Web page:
# Understanding the Lazard Ring

When I define a polynomial, I am simply handing you an indexed collection of coefficients.

A polynomial with two variables, $$x, y$$ and coefficients $$c$$, is of the form:

$$F(x, y) = \sum\limits_{ij} c_{ij} x^i y^j$$

The coefficients of a polynomial form a ring. In other words, the coefficients $$c_{ij}$$ are members of a coefficient ring $$R$$. When we say $$F$$ is over $$R$$, we mean that $$F$$ has coefficients in $$R$$. Example: The polynomial
$$F(x,y) = 7 + 5xy^2 + 2x^3$$ can be written out as
$$F(x,y) =7x^0y^0 + 5x^1y^2 + 2x^3y^0$$ such that
$$c_{00} = 7$$, $$c_{12} = 5$$, $$c_{30} = 2$$, and the rest of $$c_{ij} = 0$$.

Alright, now let’s change the coefficients; reassign $$c_{00} = 4$$, $$c_{78} = 3$$, and all other $$c_{ij} = 0$$.

Out pops a very different polynomial $$P(x,y) = 4 + 3x^7y^8$$.

In other words, by altering the coefficients $$c_{ij}$$ of $$F(x,y)$$ via a ring homomorphism $$u: R \to R’$$ (from the coefficient ring $$c_{ij} \in R$$ to a coefficient ring $$u(c_{ij}) \in R’$$)… … we can get from $$F(x,y)$$ to any other polynomial $$F'(x,y)$$. #### What’s a group-y polynomial?

Intuitively, a polynomial is “group-y” if there’s a constraint on our coefficients that forces the polynomial to satisfy the laws of a commutative group.

Concretely, a group-y polynomial is an operation of the form $$F(x,y) = \sum\limits_{ij}c_{ij}x^iy^j$$ such that

1. commutativity: $$F(x,y) = F(y,x)$$
2. identity: $$F(x, 0) = x = F(0, x)$$
3. associativity: $$F(F(x,y), z) – F(x, F(y,z)) = 0$$

We can make sure that our polynomial satisfies these constraints! How? We mod out our coefficient ring $$c_{ij}$$ by the ideal $$I$$ — generated by the relations among $$c_{ij}$$ imposed by these constraints.

If you’d like to see the explicit relations, I wrote a cry for help post on stack overflow.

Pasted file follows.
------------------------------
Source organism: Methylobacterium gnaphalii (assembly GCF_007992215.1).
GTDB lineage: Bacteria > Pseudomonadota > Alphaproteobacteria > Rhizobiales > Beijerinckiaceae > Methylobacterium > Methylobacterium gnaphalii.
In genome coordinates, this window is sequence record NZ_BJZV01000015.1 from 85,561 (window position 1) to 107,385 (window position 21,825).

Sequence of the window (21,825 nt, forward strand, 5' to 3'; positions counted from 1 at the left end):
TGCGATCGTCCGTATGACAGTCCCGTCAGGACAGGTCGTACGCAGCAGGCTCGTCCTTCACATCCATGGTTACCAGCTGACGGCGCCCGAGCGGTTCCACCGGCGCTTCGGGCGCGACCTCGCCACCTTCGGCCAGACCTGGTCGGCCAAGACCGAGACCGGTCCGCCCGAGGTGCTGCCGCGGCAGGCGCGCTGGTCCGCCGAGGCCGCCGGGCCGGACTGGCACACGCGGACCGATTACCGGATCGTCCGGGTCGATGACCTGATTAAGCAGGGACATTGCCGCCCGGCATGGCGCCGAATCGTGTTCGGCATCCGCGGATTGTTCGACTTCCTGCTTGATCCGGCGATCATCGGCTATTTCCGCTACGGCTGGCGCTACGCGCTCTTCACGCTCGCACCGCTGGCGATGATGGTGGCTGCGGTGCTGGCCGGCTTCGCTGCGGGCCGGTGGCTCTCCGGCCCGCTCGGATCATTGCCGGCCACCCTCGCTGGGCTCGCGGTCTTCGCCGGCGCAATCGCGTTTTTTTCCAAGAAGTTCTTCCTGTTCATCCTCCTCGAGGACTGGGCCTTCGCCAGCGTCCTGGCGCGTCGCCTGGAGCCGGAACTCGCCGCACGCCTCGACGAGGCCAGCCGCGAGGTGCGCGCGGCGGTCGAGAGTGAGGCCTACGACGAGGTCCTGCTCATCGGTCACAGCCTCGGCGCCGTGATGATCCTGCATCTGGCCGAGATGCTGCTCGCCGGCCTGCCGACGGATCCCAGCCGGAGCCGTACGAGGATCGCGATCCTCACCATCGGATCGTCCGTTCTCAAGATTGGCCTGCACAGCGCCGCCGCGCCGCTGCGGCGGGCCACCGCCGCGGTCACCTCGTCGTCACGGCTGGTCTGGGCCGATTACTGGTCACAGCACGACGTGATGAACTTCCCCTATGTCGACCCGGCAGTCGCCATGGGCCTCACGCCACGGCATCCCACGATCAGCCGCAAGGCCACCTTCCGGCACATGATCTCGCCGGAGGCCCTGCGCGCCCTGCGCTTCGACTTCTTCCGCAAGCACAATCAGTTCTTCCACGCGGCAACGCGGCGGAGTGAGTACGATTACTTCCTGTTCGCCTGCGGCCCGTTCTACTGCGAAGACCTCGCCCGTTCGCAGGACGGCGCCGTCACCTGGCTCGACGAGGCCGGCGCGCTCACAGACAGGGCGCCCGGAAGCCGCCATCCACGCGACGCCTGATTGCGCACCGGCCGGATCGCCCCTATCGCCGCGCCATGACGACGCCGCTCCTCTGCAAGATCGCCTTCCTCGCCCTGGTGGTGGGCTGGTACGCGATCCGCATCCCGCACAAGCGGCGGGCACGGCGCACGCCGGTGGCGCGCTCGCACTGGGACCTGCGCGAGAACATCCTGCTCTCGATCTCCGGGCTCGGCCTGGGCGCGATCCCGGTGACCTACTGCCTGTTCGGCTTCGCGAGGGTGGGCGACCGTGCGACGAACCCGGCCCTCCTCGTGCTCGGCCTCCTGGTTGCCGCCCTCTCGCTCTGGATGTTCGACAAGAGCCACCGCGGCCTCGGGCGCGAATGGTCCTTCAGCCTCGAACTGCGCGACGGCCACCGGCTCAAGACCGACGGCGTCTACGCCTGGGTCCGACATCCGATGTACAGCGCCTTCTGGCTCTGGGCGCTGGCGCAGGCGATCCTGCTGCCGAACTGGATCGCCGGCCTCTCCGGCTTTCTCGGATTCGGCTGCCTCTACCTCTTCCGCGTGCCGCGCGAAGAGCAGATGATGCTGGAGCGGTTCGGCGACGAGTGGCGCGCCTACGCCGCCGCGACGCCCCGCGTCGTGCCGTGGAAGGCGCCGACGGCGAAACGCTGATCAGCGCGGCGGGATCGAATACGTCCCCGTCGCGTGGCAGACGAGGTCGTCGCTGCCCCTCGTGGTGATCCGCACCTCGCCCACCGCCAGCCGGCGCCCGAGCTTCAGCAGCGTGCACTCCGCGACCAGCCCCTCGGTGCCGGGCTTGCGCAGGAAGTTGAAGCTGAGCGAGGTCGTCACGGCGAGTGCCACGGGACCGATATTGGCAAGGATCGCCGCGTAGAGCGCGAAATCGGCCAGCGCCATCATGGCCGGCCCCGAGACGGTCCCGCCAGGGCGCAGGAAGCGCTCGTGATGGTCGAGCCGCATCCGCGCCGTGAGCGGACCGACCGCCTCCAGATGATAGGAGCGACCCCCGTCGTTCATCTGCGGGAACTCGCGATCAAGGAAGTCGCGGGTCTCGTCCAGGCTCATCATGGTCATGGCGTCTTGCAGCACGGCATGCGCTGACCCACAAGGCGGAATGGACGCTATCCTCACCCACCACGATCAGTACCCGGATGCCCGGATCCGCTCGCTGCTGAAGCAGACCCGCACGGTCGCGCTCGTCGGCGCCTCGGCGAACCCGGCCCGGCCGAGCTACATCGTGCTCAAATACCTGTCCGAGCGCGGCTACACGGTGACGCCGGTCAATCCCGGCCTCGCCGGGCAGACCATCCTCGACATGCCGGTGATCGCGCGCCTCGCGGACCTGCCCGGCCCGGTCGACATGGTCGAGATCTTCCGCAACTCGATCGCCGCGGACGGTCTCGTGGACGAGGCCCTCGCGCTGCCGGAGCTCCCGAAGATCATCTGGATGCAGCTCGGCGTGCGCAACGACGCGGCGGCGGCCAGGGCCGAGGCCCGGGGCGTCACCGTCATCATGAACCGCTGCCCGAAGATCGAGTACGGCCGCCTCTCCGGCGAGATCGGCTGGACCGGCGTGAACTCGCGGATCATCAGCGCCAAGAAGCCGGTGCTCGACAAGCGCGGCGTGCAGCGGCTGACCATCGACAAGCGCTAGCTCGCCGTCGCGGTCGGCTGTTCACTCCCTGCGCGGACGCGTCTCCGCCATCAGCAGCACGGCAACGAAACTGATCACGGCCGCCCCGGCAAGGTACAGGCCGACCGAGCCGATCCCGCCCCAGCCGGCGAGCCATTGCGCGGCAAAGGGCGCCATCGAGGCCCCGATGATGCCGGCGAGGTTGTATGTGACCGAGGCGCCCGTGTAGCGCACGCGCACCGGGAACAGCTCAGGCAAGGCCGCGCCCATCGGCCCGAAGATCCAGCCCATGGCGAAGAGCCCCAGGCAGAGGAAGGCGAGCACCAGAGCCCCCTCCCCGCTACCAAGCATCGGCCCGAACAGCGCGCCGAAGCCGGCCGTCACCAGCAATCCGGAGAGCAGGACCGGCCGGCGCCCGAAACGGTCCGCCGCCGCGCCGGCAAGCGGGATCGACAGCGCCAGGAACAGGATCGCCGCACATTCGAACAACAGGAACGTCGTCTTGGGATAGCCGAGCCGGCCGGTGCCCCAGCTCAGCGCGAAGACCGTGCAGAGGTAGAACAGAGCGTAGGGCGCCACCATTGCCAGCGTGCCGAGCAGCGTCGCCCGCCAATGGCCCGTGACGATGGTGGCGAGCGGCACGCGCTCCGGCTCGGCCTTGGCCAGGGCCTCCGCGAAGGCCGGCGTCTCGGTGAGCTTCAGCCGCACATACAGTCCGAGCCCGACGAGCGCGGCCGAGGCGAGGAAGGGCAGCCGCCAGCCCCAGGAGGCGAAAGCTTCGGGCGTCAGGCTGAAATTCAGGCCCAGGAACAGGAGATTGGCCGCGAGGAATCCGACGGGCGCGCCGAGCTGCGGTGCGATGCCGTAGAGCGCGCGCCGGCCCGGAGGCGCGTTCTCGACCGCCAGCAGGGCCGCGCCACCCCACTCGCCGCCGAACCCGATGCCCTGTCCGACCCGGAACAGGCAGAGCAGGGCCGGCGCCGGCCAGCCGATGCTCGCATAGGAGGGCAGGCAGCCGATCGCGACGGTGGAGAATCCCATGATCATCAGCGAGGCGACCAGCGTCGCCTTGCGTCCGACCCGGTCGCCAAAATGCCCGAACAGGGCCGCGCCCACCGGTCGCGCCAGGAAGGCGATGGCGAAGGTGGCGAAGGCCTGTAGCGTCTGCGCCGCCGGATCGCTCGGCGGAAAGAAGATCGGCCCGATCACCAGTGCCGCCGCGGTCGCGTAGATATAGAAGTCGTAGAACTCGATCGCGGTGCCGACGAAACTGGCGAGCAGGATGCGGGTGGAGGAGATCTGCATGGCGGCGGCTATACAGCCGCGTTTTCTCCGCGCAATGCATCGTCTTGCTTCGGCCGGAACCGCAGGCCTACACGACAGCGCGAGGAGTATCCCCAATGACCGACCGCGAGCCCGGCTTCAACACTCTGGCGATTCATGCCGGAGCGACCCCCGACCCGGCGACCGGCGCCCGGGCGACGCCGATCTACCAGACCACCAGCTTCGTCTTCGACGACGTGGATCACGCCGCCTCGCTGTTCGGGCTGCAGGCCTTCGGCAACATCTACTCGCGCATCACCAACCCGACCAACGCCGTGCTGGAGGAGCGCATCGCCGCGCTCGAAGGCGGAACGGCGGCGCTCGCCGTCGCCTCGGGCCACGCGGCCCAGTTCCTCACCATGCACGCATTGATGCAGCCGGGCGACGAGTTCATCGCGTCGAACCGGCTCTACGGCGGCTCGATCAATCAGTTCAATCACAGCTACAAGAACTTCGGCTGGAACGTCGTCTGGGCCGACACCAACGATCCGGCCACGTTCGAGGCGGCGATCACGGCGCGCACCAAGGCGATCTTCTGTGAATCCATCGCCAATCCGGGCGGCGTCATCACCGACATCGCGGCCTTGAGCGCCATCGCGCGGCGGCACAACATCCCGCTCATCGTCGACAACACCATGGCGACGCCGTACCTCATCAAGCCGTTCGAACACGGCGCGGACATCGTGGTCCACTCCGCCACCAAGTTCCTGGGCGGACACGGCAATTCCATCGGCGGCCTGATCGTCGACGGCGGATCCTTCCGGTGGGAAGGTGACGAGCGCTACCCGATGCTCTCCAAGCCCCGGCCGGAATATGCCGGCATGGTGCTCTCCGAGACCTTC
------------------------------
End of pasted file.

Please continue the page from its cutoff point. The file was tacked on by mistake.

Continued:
The ring of coefficients that results is called the Lazard ring $$L = \mathbb{Z}[c_{ij}]/I$$.

It’s important to note here that group-y polynomials are morphisms out of the Lazard ring, not elements of the Lazard ring (i.e., that an assignment of values to each of the $$c_{ij}$$ describes a group-y polynomial, but the ring of the $$c_{ij}$$ itself is just a polynomial ring).

In other words, group-y polynomials $$f(x,y)$$ are morphisms out of the Lazard ring, not elements of the Lazard ring. More formally: for any ring $$R$$ with group-y polynomial $$f(x,y) \in R[[x,y]]$$ there is a unique morphism $$L \to R$$ that sends $$\ell \mapsto f$$.

$$L \to R \simeq F_R$$

(where $$F_R$$ denotes a group-y polynomial with coefficients in $$R$$)

This makes sense. If it doesn’t, then scroll up a bit! As we saw above, a change of base ring corresponds to a new group-y polynomial.

As we’ve noted, the Lazard ring $$L = \mathbb{Z}[c_{ij}]/I$$ is the quotient of a polynomial ring on the $$c_{ij}$$ by some relations.

Lazard proved that it is also a polynomial ring (no relations) on a different set of generators. More specifically, $$\alpha$$ is a graded ring isomorphism:

$$\mathbb{Z}[c_{ij}]/I \xrightarrow{\alpha} \mathbb{Z}[t_1, t_2 …]$$

(where the degree of $$t_i$$ is $$2i$$).

Lurie talks about this a bit (Theorem 4, Lecture 2: The Lazard Ring), but I have yet to understand the proof myself.

Thanks to Alex Mennen for deriving constraints the associativity condition puts on our coefficients; thanks to Qiaochu Yuan and Josh Grochow for kindly explaining some basic details and mechanics of the Lazard ring.

In this post, I have committed two semantic sins in the name of pedagogy. Namely, sins of oversimplification which I’ll attempt to rectify s.t. you aren’t hopelessly confused by the literature:

1. group-y polynomial = “1-dimensional abelian formal group law”
2. polynomial = “formal power series”

Conventionally, a “polynomial” is a special case of a formal power series (in which we expect that our variables evaluate to a number – useful if we care about convergence).

polynomials $$\subset$$ formal power series

The polynomial ring $$R[x]$$ is the ring of all polynomials (in two variables) over a given coefficient ring $$R$$.
The ring of formal power series $$R[[x]]$$ is the ring of all formal power series (in two variables) over a given coefficient ring $$R$$.

polynomial ring $$\subset$$ ring of formal power series
R[x] $$\subset$$ R[[x]]